It would be great if the switch for your bedroom light also turned off your mind. The reality is all too often the complete opposite though. You turn the light off, and an endless stream of thoughts and worries begins.
If you’re sometimes kept awake by your overactive mind, there are many practical steps and lifestyle adjustments that might help, some of which I’ve covered in the main sleep tips article.
In this article, I’m going to look at some techniques for relaxation that you can even do once you’re lying in bed and realize that you’re in for a night of unwanted thinking keeping you awake.
I’d also suggest doing them earlier in the day or evening in the long run as part of a concerted effort to reduce stress in your life, if that’s a particular problem for you.
The beauty of these exercises is that you can do them at any time in just a few minutes. And they all have the potential to help you unwind and hopefully fall asleep.
1. Guided meditation
Following a guided meditation is a simple way to take your mind off your worries, focus on something positive, and relax.
If I can’t sleep, I’ll sometimes listen to a meditation video or audio track through my phone. I leave it playing on the nightstand, close my eyes and listen to the calming instructions.
If you have a relaxing bedtime routine that you like to repeat, it’s a good time to squeeze in a guided meditation. You can find many on Youtube, Spotify, apps on your smartphone or tablet, and specialist meditation websites.
Here’s one I like:
2. Progressive muscle relaxation
Progressive muscle relaxation is a simple technique which works well for several reasons:
- Tension in the muscles can lead to tension in the mind.
- Focusing on your body can turn your attention away from your thoughts.
- By tensing and releasing your muscles you learn what a relaxed state feels like. And that gives you a goal to work towards when relaxing at night.
Step by step muscle relaxation
- Breathe slowly and deeply in a natural way for 30 to 60 seconds.
- Take a deep breath and tense your toes and feet for three to four seconds (however long is comfortable for you).
- Slowly exhale, and relax your toes and feet again.
- Take a deep breath and tighten your lower leg muscles, hold for a few seconds, and then relax again with the exhale of breath.
- Breathe in and tense your upper legs, hold, and then relax.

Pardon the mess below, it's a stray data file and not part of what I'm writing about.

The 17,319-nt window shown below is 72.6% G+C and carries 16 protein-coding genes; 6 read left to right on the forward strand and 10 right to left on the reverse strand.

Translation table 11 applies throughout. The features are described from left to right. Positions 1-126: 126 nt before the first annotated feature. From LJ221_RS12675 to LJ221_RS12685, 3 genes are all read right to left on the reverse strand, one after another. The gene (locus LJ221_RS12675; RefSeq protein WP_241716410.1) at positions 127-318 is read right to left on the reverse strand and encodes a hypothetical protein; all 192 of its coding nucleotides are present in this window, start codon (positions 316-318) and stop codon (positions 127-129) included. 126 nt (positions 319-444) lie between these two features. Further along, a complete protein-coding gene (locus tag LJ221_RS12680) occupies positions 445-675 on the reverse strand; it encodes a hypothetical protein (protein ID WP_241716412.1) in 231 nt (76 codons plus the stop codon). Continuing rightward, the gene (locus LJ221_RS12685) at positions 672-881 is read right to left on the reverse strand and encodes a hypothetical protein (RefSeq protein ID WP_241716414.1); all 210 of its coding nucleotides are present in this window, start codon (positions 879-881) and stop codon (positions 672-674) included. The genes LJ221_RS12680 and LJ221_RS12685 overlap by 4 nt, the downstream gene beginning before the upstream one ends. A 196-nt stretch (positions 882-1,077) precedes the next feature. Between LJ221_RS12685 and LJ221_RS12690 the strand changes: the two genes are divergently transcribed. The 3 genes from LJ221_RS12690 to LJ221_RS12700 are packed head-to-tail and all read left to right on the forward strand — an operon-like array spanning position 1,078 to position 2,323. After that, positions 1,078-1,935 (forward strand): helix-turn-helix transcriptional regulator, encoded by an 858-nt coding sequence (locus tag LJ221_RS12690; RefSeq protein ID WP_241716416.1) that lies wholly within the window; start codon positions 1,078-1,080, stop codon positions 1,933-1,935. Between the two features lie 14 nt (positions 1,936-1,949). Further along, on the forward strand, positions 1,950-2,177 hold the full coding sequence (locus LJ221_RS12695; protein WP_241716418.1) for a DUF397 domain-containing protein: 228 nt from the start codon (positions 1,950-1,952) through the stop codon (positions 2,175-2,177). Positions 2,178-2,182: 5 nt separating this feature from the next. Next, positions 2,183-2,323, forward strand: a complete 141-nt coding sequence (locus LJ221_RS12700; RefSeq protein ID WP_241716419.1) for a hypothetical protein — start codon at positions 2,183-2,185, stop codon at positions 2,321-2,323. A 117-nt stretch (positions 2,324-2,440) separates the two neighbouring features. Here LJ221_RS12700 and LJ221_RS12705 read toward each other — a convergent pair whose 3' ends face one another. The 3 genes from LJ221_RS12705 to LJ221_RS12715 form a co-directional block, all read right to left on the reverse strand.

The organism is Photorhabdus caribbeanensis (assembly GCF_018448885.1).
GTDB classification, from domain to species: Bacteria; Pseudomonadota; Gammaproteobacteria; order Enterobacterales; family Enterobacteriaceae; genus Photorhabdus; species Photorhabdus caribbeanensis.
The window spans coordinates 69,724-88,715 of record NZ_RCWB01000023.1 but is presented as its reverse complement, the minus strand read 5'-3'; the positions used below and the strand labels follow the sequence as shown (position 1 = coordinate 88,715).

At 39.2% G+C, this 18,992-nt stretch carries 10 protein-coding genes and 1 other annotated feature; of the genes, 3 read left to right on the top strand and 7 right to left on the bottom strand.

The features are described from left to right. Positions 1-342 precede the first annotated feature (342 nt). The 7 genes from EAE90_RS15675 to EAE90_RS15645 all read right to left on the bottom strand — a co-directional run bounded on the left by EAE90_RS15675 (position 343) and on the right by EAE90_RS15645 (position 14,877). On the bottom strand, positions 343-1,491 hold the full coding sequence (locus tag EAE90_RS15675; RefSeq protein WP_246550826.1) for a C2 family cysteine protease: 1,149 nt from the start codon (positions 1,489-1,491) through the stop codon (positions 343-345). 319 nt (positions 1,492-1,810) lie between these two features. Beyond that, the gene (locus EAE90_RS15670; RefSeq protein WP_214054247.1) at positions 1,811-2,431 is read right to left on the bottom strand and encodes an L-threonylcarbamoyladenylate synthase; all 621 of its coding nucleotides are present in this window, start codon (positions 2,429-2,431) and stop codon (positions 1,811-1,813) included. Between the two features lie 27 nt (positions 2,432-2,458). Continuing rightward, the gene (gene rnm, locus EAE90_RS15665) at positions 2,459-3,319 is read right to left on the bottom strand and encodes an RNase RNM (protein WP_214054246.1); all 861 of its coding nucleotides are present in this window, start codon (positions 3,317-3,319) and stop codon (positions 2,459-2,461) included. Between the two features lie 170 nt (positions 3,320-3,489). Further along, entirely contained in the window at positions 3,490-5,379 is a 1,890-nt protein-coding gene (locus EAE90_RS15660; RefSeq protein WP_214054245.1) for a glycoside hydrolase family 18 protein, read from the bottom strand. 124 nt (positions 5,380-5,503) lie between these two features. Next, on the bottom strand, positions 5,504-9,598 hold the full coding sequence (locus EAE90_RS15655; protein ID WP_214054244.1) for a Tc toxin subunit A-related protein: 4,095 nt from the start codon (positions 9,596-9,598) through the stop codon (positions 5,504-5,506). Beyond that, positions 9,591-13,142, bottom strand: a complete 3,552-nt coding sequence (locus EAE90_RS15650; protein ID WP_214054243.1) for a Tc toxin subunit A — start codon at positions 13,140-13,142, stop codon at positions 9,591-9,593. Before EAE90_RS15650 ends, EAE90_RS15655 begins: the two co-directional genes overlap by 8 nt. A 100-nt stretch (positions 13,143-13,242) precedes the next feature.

- Breathe in and tense your abdomen and lower back, hold for a few seconds and then relax.
- Repeat with your chest and upper back.
- Repeat with your hands, lower arms, then upper arms, shoulders and neck.
- Tense your face, scrunching it up tightly.
- Finally, tense your whole body at once, and hold for a few seconds.
- Slowly exhale and relax your entire body, with a gentle sigh if you like.
- Repeat the full body process three times.
Here’s a calming video that talks you through progressive muscle relaxation:
3. Deep breathing exercises
Deep breathing is calming to do either on its own or along with other relaxation exercises. In fact, most meditations will encourage you to focus on your breathing at some point.
There are two main components to this style of breathing: learning to breathe into your abdomen rather than just the chest, and breathing at a controlled and slow rate.
It’s an effective relaxation technique for several reasons:
- It relaxes your muscles.
- It can help slow your heart rate down.
- It can help slow down your breathing if anxiety is affecting it.
- It takes your attention away from worrying thoughts.
- You can continue doing it for as long as you like in bed.
Step by step deep breathing
- Take 30 to 60 seconds to get comfortable and try to relax naturally.
- Close your eyes and focus your attention on your breathing
. Placeone hand on your stomach and one on your chest. See if they both rise when you breathe in, or if just one of them rises. You don’t need to do anything in particular at this time. Just see which hand is rising, and pay attention to it.
- Breathe in slowly through your nose for the count of four seconds. Try to breathe in such a way that the hand on your stomach rises, and the hand on your chest only rises a little. This is called abdominal breathing and what you should ideally try to do. You may find it tricky at first, but keep practicing and it will come in time.